sweetpotato Ipomoeabatatas

Cassava, Manihotesculenta leaves,tuber manioc, tapioca ediblehibiscus leaftips, Abelmoschusmanihot Pacific leaves spinach,bele Tahitiantaro Xanthosomabrazilienseleaves Cnidoscolus leaftips, chaya chayamansa leaves Okinawan leaftips, Gynuracrepioides spinach leaves Ceylon leaftips, Basellarubra spinach leaves Sissoospinach Alternantherasissoo leaves Brazilian spinach Moringa, Moringaoleifera,M. leaftips, drumsticktreestenopetala,others leaves


Common Name wingedbean BotanicalName Psophocarpus tetragonolobus EdibleParts Uses/functions (usually2yearsonly) groundcover(annual, butreseedseasily) groundcover(large areas)(annual) 3 leaftips,leaves, pods,tuber leaftips,leaves, bittermelon Momordicacharantia fruit pumpkin, leaftips, Curcurbitamoschata squash flowers,fruit Leavestoliveby:Perennialleafvegetables CraigElevitch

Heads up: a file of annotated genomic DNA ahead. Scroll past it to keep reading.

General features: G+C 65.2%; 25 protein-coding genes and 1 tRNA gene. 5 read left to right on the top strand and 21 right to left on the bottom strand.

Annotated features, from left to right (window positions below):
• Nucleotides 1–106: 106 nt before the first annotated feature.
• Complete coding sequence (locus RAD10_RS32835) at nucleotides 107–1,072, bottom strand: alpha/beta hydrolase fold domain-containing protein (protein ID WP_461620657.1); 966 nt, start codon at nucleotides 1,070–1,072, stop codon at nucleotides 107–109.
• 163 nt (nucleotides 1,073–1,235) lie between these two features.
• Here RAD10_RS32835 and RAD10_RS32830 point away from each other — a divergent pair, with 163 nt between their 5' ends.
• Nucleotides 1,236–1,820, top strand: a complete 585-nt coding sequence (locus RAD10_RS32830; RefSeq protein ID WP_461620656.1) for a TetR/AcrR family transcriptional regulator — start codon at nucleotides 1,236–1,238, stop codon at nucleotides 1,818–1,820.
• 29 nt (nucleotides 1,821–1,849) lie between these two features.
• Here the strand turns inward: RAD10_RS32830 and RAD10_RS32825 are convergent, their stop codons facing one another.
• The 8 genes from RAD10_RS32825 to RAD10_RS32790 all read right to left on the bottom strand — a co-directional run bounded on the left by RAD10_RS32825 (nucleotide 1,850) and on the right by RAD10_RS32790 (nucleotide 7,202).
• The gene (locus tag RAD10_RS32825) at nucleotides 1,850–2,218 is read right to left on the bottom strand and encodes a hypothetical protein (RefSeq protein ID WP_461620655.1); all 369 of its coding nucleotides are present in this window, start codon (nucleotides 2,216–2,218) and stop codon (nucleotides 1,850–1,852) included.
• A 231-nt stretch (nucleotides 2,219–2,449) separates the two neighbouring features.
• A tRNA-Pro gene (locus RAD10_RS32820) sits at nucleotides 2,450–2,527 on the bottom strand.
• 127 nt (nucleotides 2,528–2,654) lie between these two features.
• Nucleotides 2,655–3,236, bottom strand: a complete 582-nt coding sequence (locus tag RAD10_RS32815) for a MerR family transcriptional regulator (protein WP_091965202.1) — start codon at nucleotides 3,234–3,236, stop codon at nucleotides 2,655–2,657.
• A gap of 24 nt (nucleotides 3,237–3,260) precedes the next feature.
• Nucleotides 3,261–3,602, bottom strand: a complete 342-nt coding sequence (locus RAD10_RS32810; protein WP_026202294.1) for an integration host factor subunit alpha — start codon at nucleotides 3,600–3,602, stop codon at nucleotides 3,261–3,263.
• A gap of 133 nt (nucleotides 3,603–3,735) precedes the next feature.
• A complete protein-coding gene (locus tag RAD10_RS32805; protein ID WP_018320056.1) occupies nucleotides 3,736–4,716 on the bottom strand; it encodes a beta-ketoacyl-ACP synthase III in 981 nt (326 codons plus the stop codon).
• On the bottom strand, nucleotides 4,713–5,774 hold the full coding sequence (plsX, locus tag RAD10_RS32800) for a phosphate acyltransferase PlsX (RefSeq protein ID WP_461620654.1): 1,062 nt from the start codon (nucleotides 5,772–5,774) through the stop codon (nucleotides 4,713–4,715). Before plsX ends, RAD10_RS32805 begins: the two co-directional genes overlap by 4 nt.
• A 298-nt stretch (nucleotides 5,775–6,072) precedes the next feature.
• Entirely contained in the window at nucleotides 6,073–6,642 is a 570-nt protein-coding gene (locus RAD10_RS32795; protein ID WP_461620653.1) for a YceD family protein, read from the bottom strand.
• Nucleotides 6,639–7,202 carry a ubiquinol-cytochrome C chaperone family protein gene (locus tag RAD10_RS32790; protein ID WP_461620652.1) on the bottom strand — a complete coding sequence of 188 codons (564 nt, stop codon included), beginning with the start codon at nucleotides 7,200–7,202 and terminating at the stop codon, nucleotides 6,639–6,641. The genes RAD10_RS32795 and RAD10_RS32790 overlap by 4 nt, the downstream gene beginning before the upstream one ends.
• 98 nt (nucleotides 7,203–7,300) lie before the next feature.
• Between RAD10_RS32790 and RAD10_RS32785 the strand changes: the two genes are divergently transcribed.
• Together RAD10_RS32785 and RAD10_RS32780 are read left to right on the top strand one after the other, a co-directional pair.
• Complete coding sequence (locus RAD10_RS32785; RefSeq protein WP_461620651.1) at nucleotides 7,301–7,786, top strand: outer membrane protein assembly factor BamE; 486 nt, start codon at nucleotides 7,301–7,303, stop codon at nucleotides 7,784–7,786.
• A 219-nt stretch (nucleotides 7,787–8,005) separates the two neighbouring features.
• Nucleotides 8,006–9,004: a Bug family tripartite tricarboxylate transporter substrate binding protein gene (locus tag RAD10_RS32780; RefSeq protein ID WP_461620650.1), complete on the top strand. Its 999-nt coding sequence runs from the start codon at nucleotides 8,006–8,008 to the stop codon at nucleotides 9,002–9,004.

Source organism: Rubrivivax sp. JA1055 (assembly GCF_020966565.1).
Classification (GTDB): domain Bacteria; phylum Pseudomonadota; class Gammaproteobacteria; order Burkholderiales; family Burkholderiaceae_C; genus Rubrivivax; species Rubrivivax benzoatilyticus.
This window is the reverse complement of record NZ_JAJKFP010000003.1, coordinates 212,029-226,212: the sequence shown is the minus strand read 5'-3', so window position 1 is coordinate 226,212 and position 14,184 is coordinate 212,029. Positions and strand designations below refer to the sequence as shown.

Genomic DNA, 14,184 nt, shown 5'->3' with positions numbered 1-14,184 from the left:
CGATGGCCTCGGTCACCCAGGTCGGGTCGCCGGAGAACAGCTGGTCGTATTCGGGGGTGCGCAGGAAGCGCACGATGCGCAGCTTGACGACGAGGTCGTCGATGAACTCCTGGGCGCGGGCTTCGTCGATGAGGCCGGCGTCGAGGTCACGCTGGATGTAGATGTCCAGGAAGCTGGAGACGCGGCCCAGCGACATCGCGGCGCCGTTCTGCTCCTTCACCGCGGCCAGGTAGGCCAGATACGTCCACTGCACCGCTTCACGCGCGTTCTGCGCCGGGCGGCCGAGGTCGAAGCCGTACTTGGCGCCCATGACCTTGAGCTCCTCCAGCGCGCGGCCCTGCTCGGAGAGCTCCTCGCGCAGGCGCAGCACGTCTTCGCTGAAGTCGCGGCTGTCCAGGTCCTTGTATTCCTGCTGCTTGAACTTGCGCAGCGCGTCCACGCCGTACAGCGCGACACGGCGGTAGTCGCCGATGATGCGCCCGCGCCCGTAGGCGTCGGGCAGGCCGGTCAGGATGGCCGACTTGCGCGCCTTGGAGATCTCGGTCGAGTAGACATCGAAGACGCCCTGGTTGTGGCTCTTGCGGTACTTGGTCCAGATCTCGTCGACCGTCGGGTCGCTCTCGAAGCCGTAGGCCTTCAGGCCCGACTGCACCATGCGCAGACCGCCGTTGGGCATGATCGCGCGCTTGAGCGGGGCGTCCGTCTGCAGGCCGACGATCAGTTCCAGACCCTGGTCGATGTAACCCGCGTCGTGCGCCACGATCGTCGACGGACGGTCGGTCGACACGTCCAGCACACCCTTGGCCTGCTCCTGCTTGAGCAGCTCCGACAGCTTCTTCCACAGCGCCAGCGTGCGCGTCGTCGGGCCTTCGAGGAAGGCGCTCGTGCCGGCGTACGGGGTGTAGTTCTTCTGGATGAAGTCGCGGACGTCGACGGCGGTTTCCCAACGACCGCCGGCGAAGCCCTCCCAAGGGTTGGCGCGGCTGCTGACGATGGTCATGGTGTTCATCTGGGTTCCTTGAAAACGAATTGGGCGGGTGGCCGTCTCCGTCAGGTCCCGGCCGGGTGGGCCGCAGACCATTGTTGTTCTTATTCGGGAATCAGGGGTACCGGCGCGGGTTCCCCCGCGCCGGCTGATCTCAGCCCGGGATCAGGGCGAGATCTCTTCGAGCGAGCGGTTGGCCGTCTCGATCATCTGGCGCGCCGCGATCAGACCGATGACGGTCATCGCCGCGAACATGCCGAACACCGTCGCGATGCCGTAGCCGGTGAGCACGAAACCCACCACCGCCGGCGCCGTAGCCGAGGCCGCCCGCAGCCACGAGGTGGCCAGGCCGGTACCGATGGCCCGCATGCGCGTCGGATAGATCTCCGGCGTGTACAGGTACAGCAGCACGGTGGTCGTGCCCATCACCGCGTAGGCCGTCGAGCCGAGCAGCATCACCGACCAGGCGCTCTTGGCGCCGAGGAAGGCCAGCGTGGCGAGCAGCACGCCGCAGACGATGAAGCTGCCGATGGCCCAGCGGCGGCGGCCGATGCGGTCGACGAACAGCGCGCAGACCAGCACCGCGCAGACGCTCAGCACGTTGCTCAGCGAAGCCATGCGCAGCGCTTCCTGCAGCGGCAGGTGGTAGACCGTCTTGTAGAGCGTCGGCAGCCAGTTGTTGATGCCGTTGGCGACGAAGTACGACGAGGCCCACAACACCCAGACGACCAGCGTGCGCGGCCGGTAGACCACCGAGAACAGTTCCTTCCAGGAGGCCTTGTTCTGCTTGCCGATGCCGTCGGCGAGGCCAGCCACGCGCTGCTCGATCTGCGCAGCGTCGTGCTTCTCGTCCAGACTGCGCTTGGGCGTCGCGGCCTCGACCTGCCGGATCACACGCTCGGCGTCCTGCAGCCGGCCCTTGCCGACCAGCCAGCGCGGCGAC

garlicchives Alliumtuberosum leaves,flowers weedbarrier chilipeppers Capsicumfrutescens leaftips,fruit hedge watercress Nasturtiumofficinale shoots water'sedge leaftips,fruit, groundcover(large chayote Sechiumedule seed,tuber areas)


Common Name BotanicalName Symphytum officinale EdibleParts Uses/functions weedbarrier(grows comfrey youngleaves wellintropicsand subtropics) hedge(growswellin perennialkale Brassicaoleracea leaftips,leaves tropicsand &collard subtropics) leaftips,leaves, chicory Cichoriumintybus flowers sorrel Rumexacetosa leaves,flowers lamb's leaftips,leaves, Chenopodiumalbum quarters flowers


ADAPProject.1994.PacificIslandsFarmManual.ADAPProject,TropicalEnergy House,UniversityofHawaii,Honolulu,HI96822 Bailey,JohnM.1992.TheLeavesWeEat,SouthPacificCommission,B.P.D5,Noumea Cedex,NewCaledonia Facciola,Stephen.1990.Cornucopia:ASourceBookofEdiblePlants.Kampong Publications,1870SunriseDrive,Vista,CA92084USA InternationalInstituteofRuralReconstruction.1993.TheBioIntensiveApproachto SmallScaleHouseholdFoodProduction,IIRR,Room1270,475RiversideDr.,New York,NY10115 Martin,FranklinW.,R.Ruberté,andL.Meitzner.1998.EdibleLeavesoftheTropics, 3rdEdition.AvailablefromECHO,17430DurranceRd.,N.Ft.Myers,FL33917, U.S.A.,[email protected], Martin,FranklinW.1994.PlantsforUseinPermacultureintheTropics,Yankee Permaculture,P.O.Box672,Dahlonega,GA305330672

Leavestoliveby:Perennialleafvegetables CraigElevitch